Chocolate is made from the seeds of the cacao plant. The seeds occur in pods, and the seeds are covered with a sweet cottony white coating much favored by children – it is loaded with natural sugar and caffeine – what’s not to like! To make chocolate, the seeds are removed from the pods, rinsed, and then tossed into cardboard boxes where they are allowed to rot. Don’t be squeamish – this is how it has always been done; the rot is necessary to bring out chocolate’s distinctive flavor. After the seeds have rotted a bit, they are dried on screens, packed into sacks, and shipped to the processing plants. Here, they are roasted and de-husked, then ground to a fine paste.

Cacao has a whopping 55% fat. This gives “real” chocolate that wonderful mouth feel that keeps us nicely addicted. The fat in chocolate is called cocoa butter, and this stuff is valuable. Here is what most chocolatiers do (for example ALL chocolate makers in the United States). They remove the cocoa butter from the chocolate and sell it for big bucks. Then the de-fatted chocolate, called cocoa powder, is mixed with a lesser amount of cocoa butter, or more likely vegetable oil – usually around 7%, along with some preservatives. If it is milk chocolate, expect as much as 40% of the product to be diluted with milk products. But many folks are thinking that most candy makers, for their regular line of candy products, don’t much bother with this process these days.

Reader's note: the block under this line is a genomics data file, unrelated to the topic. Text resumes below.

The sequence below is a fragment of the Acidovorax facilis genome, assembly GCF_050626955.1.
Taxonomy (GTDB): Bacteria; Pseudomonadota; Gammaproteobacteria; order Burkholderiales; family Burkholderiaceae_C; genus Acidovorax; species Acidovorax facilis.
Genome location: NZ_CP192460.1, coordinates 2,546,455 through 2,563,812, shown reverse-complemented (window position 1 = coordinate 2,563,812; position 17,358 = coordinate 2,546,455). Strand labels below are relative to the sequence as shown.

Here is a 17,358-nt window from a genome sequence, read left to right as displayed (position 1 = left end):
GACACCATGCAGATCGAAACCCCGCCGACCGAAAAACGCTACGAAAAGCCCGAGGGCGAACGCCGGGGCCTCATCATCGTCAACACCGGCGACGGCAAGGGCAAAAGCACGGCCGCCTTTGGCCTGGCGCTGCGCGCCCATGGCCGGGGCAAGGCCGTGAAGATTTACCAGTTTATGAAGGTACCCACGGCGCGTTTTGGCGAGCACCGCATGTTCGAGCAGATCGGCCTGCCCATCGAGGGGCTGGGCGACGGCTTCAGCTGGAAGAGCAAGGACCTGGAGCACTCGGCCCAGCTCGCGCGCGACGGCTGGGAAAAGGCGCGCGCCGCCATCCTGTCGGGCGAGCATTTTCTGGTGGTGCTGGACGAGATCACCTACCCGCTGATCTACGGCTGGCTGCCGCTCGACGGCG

Around 1986, a US Government agent showed up in my lab with a 30-pound block of pure dark chocolate produced in France. They wanted to know if we could determine if the chocolate originally was grown in West Africa (a lower quality chocolate), or northern South America (a high-quality chocolate). If pollen were present in the sample, it would be easy to tell. We broke off a chunk of about an ounce of chocolate, curated about 3 ounces as evidence, and sent the remaining 29.75 pounds of chocolate home with the delighted graduate students.